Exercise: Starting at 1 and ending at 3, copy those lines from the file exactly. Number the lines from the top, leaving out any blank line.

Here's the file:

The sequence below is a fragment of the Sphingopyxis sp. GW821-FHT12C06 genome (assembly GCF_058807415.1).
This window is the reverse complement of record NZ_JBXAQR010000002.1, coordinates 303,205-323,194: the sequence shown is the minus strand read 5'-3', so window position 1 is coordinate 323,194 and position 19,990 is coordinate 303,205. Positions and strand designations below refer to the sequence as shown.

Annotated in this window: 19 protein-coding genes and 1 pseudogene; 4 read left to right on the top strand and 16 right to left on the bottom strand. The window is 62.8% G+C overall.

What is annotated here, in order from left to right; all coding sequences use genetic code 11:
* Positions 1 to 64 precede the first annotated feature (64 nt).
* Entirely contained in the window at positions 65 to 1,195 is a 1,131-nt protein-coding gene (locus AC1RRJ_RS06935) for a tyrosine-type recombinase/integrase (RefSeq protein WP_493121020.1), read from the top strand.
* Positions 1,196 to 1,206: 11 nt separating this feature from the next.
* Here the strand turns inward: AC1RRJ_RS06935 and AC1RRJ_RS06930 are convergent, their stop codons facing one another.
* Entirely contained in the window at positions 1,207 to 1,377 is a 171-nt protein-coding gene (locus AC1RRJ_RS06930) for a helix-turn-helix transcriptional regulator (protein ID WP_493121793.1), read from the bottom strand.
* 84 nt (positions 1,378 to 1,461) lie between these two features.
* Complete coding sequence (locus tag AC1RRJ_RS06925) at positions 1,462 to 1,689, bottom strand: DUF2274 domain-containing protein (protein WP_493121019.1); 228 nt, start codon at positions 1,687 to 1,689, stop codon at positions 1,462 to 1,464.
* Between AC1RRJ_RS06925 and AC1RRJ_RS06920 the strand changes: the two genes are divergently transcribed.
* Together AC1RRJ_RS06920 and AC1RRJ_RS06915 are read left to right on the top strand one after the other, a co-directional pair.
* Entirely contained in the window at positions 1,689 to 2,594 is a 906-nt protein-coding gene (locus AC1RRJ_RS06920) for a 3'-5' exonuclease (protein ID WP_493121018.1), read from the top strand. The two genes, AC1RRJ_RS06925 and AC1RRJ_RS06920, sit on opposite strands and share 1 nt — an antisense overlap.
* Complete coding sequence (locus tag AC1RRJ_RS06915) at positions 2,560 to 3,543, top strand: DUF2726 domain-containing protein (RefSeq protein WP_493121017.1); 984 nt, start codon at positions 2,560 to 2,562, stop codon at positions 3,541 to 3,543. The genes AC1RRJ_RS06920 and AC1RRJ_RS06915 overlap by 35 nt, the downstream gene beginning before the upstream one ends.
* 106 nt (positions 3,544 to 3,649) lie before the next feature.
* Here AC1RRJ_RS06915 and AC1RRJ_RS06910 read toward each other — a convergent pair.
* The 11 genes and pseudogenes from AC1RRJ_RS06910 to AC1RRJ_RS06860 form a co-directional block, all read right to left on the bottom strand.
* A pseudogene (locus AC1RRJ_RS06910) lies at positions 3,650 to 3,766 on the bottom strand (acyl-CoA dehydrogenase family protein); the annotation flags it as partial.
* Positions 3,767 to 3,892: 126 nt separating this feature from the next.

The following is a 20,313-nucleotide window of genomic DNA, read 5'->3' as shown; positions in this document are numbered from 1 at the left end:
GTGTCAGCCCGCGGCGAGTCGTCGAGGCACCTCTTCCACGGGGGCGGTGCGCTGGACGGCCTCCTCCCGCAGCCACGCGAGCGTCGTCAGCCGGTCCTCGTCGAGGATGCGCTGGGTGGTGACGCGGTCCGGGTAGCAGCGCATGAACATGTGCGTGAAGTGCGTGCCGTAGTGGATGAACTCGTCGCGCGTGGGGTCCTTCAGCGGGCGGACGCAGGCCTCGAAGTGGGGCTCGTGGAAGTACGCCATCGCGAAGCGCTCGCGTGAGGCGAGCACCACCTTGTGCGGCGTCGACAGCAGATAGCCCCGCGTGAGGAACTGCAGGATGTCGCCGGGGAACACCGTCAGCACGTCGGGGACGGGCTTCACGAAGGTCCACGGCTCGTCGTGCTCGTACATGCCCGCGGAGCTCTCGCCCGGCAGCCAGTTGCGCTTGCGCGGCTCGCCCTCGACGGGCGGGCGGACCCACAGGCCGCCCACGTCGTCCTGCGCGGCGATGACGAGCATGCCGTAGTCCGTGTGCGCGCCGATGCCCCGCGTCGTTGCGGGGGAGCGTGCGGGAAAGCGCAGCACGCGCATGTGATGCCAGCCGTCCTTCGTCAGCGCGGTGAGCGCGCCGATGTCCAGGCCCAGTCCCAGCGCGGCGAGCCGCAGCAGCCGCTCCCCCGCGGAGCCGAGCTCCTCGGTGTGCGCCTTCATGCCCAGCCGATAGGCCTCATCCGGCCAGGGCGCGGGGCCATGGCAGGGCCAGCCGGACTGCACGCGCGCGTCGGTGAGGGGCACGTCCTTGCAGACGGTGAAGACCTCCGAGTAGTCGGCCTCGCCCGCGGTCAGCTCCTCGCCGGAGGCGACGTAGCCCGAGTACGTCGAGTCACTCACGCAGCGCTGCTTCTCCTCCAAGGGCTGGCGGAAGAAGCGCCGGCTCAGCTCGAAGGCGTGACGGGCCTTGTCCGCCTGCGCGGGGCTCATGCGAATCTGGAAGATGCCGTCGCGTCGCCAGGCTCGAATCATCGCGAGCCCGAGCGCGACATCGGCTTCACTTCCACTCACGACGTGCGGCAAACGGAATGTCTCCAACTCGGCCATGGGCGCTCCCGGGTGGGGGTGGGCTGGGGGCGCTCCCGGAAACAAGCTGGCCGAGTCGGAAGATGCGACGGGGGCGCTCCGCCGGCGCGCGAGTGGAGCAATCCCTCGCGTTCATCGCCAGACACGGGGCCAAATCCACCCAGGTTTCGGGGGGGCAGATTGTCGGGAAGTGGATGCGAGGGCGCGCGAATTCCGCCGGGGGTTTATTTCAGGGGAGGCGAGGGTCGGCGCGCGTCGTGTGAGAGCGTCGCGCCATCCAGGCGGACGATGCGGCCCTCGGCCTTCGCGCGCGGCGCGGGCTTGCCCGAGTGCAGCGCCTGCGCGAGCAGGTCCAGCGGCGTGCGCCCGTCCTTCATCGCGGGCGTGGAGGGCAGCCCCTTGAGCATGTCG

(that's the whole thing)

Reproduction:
The sequence below is a fragment of the Sphingopyxis sp. GW821-FHT12C06 genome (assembly GCF_058807415.1).
This window is the reverse complement of record NZ_JBXAQR010000002.1, coordinates 303,205-323,194: the sequence shown is the minus strand read 5'-3', so window position 1 is coordinate 323,194 and position 19,990 is coordinate 303,205. Positions and strand designations below refer to the sequence as shown.

Annotated in this window: 19 protein-coding genes and 1 pseudogene; 4 read left to right on the top strand and 16 right to left on the bottom strand. The window is 62.8% G+C overall.